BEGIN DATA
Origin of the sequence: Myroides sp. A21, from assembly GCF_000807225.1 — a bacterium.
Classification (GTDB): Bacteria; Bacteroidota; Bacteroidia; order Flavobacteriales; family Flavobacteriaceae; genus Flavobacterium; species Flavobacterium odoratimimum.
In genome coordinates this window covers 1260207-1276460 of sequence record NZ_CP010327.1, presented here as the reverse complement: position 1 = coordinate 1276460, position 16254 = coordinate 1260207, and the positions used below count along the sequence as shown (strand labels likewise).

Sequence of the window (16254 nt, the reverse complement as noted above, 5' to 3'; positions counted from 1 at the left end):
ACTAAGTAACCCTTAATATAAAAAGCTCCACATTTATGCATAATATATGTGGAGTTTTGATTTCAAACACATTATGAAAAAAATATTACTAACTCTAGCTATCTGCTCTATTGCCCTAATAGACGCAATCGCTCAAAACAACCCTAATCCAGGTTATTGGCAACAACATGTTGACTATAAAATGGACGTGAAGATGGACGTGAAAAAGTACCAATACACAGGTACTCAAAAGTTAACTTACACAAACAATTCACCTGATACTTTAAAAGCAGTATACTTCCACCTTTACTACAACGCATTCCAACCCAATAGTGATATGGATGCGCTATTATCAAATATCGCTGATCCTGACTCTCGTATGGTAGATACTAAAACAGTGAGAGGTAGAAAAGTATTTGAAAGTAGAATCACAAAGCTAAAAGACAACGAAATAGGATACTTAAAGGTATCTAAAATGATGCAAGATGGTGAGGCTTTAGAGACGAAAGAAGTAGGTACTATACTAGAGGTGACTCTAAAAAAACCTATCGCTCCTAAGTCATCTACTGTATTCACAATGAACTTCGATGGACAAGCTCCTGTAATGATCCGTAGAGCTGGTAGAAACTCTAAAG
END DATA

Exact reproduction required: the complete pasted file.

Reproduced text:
Origin of the sequence: Myroides sp. A21, from assembly GCF_000807225.1 — a bacterium.
Classification (GTDB): Bacteria; Bacteroidota; Bacteroidia; order Flavobacteriales; family Flavobacteriaceae; genus Flavobacterium; species Flavobacterium odoratimimum.
In genome coordinates this window covers 1260207-1276460 of sequence record NZ_CP010327.1, presented here as the reverse complement: position 1 = coordinate 1276460, position 16254 = coordinate 1260207, and the positions used below count along the sequence as shown (strand labels likewise).

Sequence of the window (16254 nt, the reverse complement as noted above, 5' to 3'; positions counted from 1 at the left end):
ACTAAGTAACCCTTAATATAAAAAGCTCCACATTTATGCATAATATATGTGGAGTTTTGATTTCAAACACATTATGAAAAAAATATTACTAACTCTAGCTATCTGCTCTATTGCCCTAATAGACGCAATCGCTCAAAACAACCCTAATCCAGGTTATTGGCAACAACATGTTGACTATAAAATGGACGTGAAGATGGACGTGAAAAAGTACCAATACACAGGTACTCAAAAGTTAACTTACACAAACAATTCACCTGATACTTTAAAAGCAGTATACTTCCACCTTTACTACAACGCATTCCAACCCAATAGTGATATGGATGCGCTATTATCAAATATCGCTGATCCTGACTCTCGTATGGTAGATACTAAAACAGTGAGAGGTAGAAAAGTATTTGAAAGTAGAATCACAAAGCTAAAAGACAACGAAATAGGATACTTAAAGGTATCTAAAATGATGCAAGATGGTGAGGCTTTAGAGACGAAAGAAGTAGGTACTATACTAGAGGTGACTCTAAAAAAACCTATCGCTCCTAAGTCATCTACTGTATTCACAATGAACTTCGATGGACAAGCTCCTGTAATGATCCGTAGAGCTGGTAGAAACTCTAAAG